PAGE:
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Frogs increase pitch of calls to overcome Melbourne’s traffic noise

Melbourne’s worsening traffic isn’t just posing a problem for motorists — even frogs are being drowned out by the noise.

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Frogs are cranking up their croaks to overcome Melbourne’s noisy traffic.

The amphibians not only increase the pitch of their calls but make them more frequent.

They’re vital if male frogs are to find a mate.

Researchers from Monash University placed acoustic ­recorders alongside a busy road at Notting Hill in the city’s southeast to monitor the calls of brown tree frogs.

Lead researcher Vanessa Higham said rather than increasing the volume of calls, frogs raised the pitch so they could be heard over the noise of cars and trucks, typically lower on the sound register.

The behaviour was observed as far as 300m from the roadside. “When brown tree frogs were closer to the source of the vehicle noise the pitch of their calls was greater,’’ Ms Higham said.

“And the closer they were to the road, the more frequently they were calling.

“The increase in call pitch appears to be an immediate response to vehicle noise events.

“Rather than trying to be louder, the brown tree frog’s call is higher pitched. It could be thought of as a screech.”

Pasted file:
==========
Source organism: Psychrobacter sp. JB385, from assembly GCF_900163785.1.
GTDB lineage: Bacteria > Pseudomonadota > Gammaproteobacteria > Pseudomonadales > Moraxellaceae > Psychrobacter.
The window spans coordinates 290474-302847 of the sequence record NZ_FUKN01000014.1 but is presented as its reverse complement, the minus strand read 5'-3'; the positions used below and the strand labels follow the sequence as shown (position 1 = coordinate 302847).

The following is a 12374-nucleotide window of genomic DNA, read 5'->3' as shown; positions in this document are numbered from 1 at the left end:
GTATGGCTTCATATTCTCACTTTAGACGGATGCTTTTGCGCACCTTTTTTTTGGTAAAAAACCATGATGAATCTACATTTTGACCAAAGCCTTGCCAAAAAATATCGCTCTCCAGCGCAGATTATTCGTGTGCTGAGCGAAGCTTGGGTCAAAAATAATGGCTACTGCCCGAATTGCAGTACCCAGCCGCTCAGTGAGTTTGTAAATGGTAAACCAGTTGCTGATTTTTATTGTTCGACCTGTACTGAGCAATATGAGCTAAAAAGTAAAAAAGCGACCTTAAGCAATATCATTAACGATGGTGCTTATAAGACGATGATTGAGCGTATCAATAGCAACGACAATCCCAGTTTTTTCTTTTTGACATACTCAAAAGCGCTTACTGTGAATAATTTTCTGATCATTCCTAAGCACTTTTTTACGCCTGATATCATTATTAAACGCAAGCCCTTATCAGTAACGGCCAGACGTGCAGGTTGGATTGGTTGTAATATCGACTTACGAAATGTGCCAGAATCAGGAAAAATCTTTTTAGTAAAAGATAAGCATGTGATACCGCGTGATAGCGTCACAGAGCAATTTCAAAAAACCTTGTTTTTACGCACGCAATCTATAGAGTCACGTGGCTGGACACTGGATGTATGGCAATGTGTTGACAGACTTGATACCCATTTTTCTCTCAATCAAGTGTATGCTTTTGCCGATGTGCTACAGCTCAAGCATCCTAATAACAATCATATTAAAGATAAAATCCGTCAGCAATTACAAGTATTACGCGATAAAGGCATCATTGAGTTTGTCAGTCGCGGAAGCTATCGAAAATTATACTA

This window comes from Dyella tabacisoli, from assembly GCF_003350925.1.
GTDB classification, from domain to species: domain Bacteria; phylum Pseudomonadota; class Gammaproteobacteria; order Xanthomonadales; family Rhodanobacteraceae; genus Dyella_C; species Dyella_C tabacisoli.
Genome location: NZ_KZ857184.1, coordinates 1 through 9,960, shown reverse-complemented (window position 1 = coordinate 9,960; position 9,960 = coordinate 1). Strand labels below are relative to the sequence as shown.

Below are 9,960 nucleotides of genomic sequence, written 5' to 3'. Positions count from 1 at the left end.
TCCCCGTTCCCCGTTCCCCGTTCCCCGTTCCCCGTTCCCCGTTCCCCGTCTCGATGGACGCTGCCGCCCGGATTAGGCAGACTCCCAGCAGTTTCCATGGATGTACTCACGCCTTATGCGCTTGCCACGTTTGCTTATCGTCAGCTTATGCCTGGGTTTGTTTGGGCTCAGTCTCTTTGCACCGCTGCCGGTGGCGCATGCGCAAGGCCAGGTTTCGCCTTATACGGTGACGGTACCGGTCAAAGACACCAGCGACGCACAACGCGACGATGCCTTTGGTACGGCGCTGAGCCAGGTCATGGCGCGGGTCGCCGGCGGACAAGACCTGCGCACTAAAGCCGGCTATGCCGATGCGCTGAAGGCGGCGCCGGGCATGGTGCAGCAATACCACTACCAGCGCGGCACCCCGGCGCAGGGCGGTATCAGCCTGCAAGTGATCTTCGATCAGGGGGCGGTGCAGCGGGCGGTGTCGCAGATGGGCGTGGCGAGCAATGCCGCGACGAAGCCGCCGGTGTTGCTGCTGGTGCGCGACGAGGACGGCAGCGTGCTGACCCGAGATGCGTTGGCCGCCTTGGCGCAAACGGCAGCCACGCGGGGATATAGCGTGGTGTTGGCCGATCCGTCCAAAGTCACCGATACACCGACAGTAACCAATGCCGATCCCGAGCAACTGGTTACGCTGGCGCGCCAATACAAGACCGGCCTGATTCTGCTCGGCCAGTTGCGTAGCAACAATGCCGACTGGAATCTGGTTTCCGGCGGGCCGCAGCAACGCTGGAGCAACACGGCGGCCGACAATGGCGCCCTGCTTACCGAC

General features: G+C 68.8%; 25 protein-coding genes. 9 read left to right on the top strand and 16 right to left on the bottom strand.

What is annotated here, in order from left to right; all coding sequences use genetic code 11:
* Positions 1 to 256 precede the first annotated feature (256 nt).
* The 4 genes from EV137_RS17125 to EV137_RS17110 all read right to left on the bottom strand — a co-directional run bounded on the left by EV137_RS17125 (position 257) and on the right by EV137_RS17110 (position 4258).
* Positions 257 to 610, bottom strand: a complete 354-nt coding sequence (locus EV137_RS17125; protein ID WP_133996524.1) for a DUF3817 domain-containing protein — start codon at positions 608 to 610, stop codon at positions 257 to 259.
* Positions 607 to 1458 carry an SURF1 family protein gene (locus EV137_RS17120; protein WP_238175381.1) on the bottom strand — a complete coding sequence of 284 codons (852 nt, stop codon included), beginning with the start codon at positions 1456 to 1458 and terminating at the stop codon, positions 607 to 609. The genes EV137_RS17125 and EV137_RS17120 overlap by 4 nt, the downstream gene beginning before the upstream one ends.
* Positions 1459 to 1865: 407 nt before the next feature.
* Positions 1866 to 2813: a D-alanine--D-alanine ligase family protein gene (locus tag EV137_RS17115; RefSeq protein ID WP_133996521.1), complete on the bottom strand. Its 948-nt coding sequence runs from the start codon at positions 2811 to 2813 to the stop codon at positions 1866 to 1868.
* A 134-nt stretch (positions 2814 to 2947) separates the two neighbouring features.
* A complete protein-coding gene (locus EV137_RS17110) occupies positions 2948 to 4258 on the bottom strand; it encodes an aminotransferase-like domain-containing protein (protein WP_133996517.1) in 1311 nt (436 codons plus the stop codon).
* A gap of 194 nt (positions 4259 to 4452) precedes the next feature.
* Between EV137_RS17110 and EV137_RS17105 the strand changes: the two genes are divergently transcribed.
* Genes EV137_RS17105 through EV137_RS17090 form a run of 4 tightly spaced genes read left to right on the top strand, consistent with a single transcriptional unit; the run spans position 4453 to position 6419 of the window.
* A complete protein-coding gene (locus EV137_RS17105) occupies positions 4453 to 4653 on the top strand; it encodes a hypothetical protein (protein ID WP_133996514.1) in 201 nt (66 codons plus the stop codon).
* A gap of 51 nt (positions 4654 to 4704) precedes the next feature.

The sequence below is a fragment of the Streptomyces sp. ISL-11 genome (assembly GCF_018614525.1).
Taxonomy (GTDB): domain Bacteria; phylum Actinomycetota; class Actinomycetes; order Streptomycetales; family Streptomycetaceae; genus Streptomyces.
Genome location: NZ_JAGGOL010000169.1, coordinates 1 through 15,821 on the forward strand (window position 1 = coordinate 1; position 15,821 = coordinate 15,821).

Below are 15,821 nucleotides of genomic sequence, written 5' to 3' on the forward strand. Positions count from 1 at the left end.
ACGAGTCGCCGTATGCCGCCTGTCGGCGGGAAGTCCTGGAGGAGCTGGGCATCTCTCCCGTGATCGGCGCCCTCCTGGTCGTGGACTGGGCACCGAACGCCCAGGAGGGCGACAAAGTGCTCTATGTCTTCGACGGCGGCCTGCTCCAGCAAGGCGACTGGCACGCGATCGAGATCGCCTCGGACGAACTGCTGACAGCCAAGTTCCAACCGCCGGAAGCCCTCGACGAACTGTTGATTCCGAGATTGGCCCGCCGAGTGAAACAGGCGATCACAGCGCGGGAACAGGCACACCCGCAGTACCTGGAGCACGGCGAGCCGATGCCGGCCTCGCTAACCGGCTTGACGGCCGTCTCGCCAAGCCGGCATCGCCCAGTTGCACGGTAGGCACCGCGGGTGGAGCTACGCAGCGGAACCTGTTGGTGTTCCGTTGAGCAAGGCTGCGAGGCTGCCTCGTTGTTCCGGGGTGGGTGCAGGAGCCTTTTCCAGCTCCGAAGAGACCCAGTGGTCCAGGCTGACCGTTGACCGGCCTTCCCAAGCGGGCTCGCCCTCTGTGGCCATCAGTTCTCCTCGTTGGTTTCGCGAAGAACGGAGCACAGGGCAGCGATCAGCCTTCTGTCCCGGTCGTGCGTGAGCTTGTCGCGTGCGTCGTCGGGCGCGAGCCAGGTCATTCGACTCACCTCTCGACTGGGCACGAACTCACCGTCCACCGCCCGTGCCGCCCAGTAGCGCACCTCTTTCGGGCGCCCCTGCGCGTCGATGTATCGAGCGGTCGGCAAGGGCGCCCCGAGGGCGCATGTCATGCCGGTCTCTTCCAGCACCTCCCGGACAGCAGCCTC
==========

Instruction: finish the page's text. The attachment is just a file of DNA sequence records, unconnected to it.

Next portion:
The brown tree frog increases its pitch to be heard over Melbourne’s noisy traffic, a study has found.The brown tree frog increases its pitch to be heard over Melbourne’s noisy traffic, a study has found.

Acoustic recorders were placed at five locations of increasing distance from Blackburn Road at Jock Marshall Reserve — a popular home for frogs — as part of the study.

Ms Higham said opting to increase the pitch of a call rather than the volume was typically more energy efficient. But it was a calculated risk because female frogs were usually ­attracted to mates who had a deeper call.

“Females preferentially select males with a lower pitch call because it generally signals a larger body size which is ­associated with higher fitness,’’ Ms Higham said.

“It’s a trade-off between wanting to be heard by their potential female partner at lower energetic cost versus increasing the volume.

Frogs recorded in the study changed their calls in response to traffic noise. Picture: David CroslingFrogs recorded in the study changed their calls in response to traffic noise. Picture: David Crosling

“But utilising higher-pitched calls has implications for their potential reproductive success because they may be perceived as less attractive by female mates.

“But they will be heard. So it’s definitely a bit of a gamble.

“Given they rely heavily on acoustic communication for social and reproductive behaviours, it highlights the potential implications that noise pollution might have on the ecology of these frogs in this environment.

“Within the urban areas of Melbourne, a lot of the remnant habitat patches that they remain in are quite close to sources of noise pollution.”

The study was published in the Journal of Zoology.